(Apologies – I’m tidying up my backlog of draft posts, so some of the following posts will be a little late and/or sketchy.)
Most objects have a physical geography. Some of the ones that might not (the argument continues) are part of the Internet, but most objects and the data they generate can be tied to a specific place or places (e.g. a crisismapper in London mapping Haiti on a server in Luxembourg has three).
So is what we’re doing here an extension of human geography, the study of the interactions between people and place?
Maps contain objects that are important to people. So a ‘conventional’, bought-over-the-counter paper map will contain things like roads, trees, buildings, post offices, hospitals, trig points. I’m wondering today if we’re adding vulnerability overlays or complete layers to our maps.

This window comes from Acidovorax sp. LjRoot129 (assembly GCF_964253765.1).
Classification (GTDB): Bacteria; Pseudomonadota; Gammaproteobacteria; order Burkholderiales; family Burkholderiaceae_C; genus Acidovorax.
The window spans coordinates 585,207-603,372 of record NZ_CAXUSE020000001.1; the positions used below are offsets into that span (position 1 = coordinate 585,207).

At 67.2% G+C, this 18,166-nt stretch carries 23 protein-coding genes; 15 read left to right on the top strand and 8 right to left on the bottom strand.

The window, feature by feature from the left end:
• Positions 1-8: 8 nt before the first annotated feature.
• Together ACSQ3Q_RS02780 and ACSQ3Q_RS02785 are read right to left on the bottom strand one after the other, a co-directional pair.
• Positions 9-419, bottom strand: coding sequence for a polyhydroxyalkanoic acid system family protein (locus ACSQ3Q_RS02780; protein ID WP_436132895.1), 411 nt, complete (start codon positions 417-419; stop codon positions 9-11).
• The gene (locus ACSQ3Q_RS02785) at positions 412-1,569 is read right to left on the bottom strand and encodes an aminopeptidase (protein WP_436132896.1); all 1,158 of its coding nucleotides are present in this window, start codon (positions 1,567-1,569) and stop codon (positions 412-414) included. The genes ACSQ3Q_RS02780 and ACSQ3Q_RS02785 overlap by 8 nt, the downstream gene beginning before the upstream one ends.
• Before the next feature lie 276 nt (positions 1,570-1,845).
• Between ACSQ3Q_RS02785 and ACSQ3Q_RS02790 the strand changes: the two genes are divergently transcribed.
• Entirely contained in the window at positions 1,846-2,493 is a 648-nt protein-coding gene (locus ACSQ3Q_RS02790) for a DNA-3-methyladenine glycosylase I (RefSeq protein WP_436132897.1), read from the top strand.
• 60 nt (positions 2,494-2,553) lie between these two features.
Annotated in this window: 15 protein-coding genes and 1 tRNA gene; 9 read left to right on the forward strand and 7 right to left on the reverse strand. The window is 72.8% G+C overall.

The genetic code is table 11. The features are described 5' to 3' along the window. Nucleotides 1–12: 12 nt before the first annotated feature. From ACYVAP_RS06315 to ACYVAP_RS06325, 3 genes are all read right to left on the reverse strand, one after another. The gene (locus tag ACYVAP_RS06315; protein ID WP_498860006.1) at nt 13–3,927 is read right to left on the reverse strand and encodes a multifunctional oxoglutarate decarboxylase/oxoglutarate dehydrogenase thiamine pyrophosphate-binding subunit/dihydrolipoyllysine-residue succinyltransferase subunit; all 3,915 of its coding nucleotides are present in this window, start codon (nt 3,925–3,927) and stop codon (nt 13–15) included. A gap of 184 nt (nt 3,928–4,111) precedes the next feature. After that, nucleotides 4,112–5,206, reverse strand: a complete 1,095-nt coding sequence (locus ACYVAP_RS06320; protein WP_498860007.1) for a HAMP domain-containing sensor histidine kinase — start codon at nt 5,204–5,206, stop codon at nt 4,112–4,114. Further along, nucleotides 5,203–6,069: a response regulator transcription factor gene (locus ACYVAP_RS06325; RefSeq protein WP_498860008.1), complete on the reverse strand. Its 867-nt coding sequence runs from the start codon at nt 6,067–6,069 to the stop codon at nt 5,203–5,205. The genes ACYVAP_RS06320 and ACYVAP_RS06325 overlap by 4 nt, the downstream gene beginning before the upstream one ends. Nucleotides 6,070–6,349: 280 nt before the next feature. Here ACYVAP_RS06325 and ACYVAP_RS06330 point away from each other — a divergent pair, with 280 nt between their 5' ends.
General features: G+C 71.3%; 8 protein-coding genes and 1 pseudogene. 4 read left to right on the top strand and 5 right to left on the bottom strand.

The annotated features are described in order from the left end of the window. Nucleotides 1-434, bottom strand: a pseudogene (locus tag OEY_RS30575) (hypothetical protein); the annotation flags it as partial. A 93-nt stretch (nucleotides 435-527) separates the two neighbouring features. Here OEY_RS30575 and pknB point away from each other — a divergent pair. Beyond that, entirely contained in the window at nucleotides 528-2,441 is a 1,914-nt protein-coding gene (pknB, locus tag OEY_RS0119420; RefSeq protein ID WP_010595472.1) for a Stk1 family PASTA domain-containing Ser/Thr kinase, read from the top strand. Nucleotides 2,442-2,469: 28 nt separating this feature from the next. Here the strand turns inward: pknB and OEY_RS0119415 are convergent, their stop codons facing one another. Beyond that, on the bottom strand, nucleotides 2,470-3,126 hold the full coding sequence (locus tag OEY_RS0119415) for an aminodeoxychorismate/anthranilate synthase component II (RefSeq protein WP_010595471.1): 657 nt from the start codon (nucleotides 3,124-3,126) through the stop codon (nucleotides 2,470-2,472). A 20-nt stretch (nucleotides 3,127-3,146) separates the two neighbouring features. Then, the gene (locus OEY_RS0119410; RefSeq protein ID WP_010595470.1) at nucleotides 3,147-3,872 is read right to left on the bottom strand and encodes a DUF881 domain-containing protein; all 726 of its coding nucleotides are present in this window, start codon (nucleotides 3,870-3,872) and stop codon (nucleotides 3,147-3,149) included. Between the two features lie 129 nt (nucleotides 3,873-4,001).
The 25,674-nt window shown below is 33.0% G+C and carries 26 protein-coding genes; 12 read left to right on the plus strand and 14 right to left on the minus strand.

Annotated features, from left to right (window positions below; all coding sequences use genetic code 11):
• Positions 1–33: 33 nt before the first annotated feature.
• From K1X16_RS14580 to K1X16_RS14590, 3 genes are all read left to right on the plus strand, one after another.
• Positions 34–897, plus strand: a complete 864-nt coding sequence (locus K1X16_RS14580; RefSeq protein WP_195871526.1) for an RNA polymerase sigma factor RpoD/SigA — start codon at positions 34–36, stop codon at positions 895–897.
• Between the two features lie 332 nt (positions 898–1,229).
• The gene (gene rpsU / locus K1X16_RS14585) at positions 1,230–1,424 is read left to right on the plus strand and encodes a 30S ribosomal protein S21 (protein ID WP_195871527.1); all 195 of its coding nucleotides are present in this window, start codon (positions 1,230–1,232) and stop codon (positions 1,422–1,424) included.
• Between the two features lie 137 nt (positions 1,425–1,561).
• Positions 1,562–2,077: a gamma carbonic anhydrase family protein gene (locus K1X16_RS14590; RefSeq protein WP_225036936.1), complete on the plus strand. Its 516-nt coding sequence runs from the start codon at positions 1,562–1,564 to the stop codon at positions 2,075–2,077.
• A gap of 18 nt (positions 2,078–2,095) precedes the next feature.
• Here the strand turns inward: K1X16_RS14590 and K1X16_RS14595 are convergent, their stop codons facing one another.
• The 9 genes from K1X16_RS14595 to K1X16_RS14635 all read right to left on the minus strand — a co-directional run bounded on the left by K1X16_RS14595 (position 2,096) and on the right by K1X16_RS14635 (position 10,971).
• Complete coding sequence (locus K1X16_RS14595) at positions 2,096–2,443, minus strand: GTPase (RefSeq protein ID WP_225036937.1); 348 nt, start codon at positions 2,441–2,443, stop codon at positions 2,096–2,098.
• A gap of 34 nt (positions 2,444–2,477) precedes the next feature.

For instance, if a conventional map contains health facilities and we’re tracking an epidemic, then are we creating the ‘shadows’ of those facilities. Is deforestation the shadow of trees? Food crisis the shadow of markets, fields and roads?
It’s also interesting to think about the touch points between visualization and gis. If a visualization has place, does that become a map? Or a vizualisation informed by a map?
Hmm… time to wander over to the W3C Points of Interest working group, and see where they’ve got to with this.